K ing Nestor
r
The Wine Red Sea:  Journeys of Odysseus
© Copyright 2014 - 2018 by Peter J Ponzio

Father and Son Reunited - Book XVI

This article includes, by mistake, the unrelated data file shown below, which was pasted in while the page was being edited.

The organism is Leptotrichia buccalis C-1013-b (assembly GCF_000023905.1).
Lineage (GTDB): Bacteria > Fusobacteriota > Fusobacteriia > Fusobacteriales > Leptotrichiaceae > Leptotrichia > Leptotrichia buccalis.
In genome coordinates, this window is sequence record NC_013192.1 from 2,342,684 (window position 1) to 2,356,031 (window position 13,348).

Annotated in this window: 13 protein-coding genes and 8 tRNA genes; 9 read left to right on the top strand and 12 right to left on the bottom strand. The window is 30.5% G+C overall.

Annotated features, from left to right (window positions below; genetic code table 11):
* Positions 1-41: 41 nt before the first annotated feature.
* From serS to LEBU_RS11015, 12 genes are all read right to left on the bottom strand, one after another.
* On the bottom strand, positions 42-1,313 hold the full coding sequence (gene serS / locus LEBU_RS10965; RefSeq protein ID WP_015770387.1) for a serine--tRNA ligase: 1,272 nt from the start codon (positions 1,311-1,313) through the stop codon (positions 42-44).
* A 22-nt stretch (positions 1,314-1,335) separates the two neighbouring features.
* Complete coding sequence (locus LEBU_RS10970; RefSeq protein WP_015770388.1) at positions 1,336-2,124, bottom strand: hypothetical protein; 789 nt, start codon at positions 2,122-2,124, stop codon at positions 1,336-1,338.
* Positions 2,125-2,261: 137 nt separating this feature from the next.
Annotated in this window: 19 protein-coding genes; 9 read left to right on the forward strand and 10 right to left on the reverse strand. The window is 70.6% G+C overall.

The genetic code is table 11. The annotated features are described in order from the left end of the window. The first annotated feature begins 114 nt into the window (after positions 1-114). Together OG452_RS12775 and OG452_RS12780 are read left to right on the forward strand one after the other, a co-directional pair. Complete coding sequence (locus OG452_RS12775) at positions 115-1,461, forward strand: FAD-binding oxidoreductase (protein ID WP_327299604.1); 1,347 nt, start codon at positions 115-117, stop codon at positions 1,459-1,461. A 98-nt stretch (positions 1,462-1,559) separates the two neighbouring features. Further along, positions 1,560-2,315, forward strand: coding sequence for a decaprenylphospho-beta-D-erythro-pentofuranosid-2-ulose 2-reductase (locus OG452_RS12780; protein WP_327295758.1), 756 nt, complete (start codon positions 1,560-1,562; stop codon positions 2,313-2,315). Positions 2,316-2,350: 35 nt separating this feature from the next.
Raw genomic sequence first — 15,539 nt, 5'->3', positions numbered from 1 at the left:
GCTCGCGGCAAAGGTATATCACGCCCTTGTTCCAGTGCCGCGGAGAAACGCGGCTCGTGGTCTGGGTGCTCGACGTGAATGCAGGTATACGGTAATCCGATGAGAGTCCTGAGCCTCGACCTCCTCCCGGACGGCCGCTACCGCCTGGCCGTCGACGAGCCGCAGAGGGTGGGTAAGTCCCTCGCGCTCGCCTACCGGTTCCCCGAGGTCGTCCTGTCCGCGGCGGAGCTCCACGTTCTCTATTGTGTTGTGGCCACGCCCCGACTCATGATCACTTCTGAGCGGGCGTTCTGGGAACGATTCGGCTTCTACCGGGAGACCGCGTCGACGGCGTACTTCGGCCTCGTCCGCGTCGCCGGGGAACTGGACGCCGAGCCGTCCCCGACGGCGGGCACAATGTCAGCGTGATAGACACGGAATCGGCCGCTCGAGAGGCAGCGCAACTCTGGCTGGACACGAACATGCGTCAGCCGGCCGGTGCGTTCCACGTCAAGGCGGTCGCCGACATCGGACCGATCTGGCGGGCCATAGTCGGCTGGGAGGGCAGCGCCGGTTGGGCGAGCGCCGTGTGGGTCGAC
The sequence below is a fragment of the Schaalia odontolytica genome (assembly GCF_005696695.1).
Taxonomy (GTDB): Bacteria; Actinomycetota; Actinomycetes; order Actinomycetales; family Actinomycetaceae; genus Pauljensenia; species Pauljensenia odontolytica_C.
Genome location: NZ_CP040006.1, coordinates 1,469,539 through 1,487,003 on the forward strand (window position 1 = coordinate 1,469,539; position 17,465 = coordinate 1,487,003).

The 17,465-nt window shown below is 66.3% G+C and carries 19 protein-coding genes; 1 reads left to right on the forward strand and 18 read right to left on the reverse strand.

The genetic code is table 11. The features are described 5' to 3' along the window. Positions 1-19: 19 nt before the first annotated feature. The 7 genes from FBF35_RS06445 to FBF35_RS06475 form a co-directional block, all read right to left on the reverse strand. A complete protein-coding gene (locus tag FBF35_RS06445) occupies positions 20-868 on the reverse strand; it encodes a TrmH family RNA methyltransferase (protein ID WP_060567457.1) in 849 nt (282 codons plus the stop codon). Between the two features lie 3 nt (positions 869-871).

As Book XVI begins, Telemachus makes his way to the swineherd’s hut, and is greeted by the shepherd’s dogs.  Eumaeus’ greeting of Telemachus is significant in that he greets Telemachus as if he were his son.  So too, is Homer’s description of the greeting, which adds to the drama concerning the identity of the “stranger.” Straight to the prince he rushed and kissed his face and kissed his shining eyes, both hands, as the tears rolled down his cheeks. As a father, brimming with love, welcomes home his darling only son in a warm embrace- what pain he’s borne for him and him alone!- home now, in the tenth year from far abroad so the loyal swineherd hugged the beaming prince,. . . (XVI 16-23) Telemachus, after greeting Eumaeus, inquired about his mother and the suitors, and then recognized the stranger.  As Eumaeus prepared a meal for the prince and the stranger, Telemachus inquired about the man’s history, and Eumaeus relate dhow he journeyed from Crete and landed on Ithaca seeking shelter.  The prince, knowing that the stranger would not be safe in his house, warned that the suitors would taunt and abuse him.  Odysseus, hearing the words of Telemachus, replies as follows:  “’Friend’. . . ‘My heart, by god, is torn to pieces hearing this,/both of you telling how these reckless suitors,/there in your own house, against your will,/plot your ruin-a fine young prince like you” (XVI 100, 102-105).   Odysseus, perhaps in an attempt to find new information, perhaps to conceal his identity further, then asks Telemachus if he has brothers, intimating that brothers could help deal with the ruffians at home.  Odysseus then says that he would fight against the suitors, even if he had to fight by himself, rather than endure their taunts. Telemachus, in answer to Odysseus’ questions, provides him with the situation at home, noting that he has no brothers, and that he is the sole heir of Odysseus.  He then tells Odysseus about the damage done to his house by the suitors, using the same language he used when he related his tale to Athena in Book I: . . .down to the last man they court my mother, they lay waste my house!  And mother. . . she neither rejects a marriage she despises nor can she bear to bring the courting to an end- while they continue to bleed my household white. Soon-you wait-they’ll grind me down as well! But all lies in the lap of the great gods. (XVI 140-146) Having finished his address to the stranger, Telemachus asked Eumaeus to journey to the palace and inform Penelope that he was home.  He asked the swineherd to reveal his secret to no one else, lest the suitors again try to ambush him.  Eumaeus asked if he should also inform Laertes about his grandson’s return, but Telemachus advised against this, saying instead that Penelope should send her housekeeper to bring the news to Laertes.  Eumaeus, ever the loyal servant, went to accomplish his orders. Just as Eumaeus left, Athena appeared to Odysseus and motioned for him to meet her outside the swineherd’s hut.  Once outside, Athena told the man of twists and turns that it was time he revealed himself to his son, so that they could plot the overthrow of the suitors.  Athena then changed the hero’s appearance, dressing him in clean clothes, strengthening his frame, changing his hair back from gray to red.  Returning to the hut, Telemachus was amazed at the change in the man, saying:  “Friend, you’re a new man-not what I saw before!/Your clothes, they’ve changed, even your skin has changed-/surely you are some god who rules the vaulting skies!”  (XVI 204-206).  And Odysseus, the man of twists and turns, replied:  “Why confuse me with one who never dies?/No.  I am your father-/the Odysseus you wept for all your days,/you bore a world of pain, the cruel abuse of men./And with these words Odysseus kissed his son/and the tears streamed down his cheeks and wet the ground” (XVI 211-216).